Ho! Ho! Ho! Sears Holdings (NASDAQ:SHLD) has decided that a Christmas season extending from Halloween to Dec. 25 just wasn't long enough. So the company has created an online boutique called "Christmas Lane," and it's developing a store-within-a-store concept that will sell holiday items through July at 372 Sears stores.

But will Santa save Sears?

Market researchers at Nielsen Online think the retailer will be able to generate some positive buzz from this effort, but I see it as a desperation move to juice sales, which are falling more dramatically than expected.

Dreaming of a black Christmas
Christmas is the key sales season for retailers. They bank on its success, because Christmas sales can account for as much as 20% to 30% of a retailer's annual revenue. There's a reason the day after Thanksgiving is called Black Friday, even if it is a marketing gimmick that's been missing the all-important "black" part lately.

So Sears might have good reason to try to get a head start on the competition -- especially this year. According to BigResearch, more than one-third of all shoppers say they're going to spend less on Christmas this year than they did in 2008.

Shop early, shop often
As part of its push, Sears is trying to coax unwilling buyers with its newly resurrected layaway program. The chain is offering especially generous deals on higher-priced items, such as home appliances, lawn and garden items, and tools -- the items most closely aligned with the crummy housing market. The first-quarter drop in comps was directly attributable to a decline in pushing those items out the door. Home-focused retailers have felt the same crunch: Home Depot (NYSE:HD), for example, watched its comps plunge by 10.2% in the first quarter. Maybe it's time for a Christmas sale at Home Depot.

The risk for Sears, though, is that it may alienate customers who are tired of the already-extended holiday season. The chain's Christmas-in-July promotion offers customers nothing they don't already have available to them, should they want to buy. And given Sears' lackluster performance, it can't afford to anger customers. Comps have faced a frightening string of declines for years. Last quarter, comps were off by a staggering 7.4%.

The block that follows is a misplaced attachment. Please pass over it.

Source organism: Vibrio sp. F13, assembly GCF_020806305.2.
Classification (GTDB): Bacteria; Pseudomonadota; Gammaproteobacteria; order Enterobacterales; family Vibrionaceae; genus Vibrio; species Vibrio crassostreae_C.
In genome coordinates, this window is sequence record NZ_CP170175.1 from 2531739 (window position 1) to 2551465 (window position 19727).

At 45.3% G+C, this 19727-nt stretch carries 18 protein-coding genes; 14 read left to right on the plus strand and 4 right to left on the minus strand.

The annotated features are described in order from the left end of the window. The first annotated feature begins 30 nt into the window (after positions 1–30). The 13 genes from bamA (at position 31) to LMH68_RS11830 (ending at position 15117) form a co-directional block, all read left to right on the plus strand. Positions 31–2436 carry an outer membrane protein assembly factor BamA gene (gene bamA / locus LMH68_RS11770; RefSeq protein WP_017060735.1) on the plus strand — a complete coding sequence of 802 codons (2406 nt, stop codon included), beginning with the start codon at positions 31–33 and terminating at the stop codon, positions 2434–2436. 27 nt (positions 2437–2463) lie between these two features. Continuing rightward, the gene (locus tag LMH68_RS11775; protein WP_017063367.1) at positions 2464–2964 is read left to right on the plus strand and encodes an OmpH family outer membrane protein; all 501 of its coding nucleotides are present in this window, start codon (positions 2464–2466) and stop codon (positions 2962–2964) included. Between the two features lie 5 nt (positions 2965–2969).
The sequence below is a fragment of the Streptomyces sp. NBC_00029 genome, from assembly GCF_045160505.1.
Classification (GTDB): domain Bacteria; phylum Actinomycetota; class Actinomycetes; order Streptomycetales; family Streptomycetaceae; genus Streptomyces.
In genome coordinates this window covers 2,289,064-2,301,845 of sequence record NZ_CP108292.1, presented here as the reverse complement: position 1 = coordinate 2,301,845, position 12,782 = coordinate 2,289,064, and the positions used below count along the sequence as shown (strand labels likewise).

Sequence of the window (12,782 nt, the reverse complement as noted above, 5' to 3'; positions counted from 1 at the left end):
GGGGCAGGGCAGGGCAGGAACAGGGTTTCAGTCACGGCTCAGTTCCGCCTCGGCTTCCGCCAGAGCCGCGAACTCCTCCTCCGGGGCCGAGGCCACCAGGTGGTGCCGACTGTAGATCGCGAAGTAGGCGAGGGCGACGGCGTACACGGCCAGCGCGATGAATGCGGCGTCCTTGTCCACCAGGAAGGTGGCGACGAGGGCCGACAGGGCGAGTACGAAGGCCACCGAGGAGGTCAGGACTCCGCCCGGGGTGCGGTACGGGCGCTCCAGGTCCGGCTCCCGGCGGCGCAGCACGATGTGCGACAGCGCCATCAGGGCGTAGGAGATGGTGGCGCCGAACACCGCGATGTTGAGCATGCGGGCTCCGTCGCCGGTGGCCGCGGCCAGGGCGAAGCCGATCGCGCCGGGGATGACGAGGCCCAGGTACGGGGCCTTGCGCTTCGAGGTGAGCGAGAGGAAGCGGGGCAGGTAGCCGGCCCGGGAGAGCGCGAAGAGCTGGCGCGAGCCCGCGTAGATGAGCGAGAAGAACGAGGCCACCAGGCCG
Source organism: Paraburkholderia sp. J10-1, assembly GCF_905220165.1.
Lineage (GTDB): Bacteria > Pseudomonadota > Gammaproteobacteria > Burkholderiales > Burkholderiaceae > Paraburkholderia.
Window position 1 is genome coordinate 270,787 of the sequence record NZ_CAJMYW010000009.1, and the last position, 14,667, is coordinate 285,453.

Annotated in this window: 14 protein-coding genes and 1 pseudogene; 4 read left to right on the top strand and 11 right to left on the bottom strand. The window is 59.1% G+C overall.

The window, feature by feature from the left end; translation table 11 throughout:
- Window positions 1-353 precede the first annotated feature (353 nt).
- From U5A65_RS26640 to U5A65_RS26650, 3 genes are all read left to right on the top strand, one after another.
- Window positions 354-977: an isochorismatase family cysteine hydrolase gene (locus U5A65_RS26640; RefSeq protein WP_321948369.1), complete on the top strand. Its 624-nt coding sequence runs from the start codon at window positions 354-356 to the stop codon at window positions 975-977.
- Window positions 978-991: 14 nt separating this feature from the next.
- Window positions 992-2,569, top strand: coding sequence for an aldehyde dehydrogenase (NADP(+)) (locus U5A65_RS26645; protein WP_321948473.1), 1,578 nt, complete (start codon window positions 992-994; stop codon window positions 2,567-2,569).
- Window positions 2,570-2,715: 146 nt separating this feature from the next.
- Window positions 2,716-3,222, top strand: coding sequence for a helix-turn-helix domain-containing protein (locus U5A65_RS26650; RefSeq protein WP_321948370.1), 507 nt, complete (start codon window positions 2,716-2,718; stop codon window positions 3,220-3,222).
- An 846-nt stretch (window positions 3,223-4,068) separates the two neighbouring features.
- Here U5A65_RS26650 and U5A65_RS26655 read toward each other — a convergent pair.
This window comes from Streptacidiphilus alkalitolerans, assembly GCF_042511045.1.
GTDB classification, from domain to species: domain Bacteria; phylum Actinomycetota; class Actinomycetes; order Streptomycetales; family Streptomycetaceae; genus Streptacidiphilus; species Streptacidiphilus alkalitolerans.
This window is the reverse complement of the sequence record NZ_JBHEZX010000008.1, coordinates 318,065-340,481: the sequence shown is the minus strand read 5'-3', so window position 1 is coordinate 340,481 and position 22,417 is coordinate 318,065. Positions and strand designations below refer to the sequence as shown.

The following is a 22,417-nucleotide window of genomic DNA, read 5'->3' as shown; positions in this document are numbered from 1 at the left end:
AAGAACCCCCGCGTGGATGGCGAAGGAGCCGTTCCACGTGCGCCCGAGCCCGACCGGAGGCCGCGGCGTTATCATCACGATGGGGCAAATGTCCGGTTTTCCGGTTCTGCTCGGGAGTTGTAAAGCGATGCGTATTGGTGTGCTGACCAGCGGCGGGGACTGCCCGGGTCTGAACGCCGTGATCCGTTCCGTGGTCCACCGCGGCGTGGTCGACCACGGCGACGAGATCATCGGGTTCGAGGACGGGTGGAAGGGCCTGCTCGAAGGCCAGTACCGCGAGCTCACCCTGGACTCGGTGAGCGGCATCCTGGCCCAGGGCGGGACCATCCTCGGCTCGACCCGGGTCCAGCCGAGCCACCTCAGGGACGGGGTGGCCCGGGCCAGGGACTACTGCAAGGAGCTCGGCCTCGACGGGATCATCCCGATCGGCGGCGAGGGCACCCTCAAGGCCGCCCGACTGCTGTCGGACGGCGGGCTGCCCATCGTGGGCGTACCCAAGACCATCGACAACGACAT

The Christmas Tree Shops chain, owned by Bed Bath & Beyond (NASDAQ:BBBY), might offer the ultimate year-round holiday-hawking extravaganza. But even this company knows enough to not cram trees and ornaments down shoppers' throats all the time. And, of course, other retailers frequently roll out "Christmas in July" sales. Toys "R" Us ran a weeklong promotion at the beginning of the month doing just that, and Nordstrom (NYSE:JWN) perennially gets rid of cold-weather apparel during a big summer sale.

Bah! Humbug!
Shares of Sears Holdings have risen by 68% so far this year, better than those of Kohl's (NYSE:KSS), J.C. Penney (NYSE:JCP), or Macy's (NYSE:M). Even if there's little financial risk in its Christmas-in-July ploy that might cause the stock to stumble, it still jingles loudly as a sign that there will be lumps of coal in investors' stockings later on this year.

This article represents the opinion of the writer, who may disagree with the “official” recommendation position of a Motley Fool premium advisory service. We’re motley! Questioning an investing thesis -- even one of our own -- helps us all think critically about investing and make decisions that help us become smarter, happier, and richer.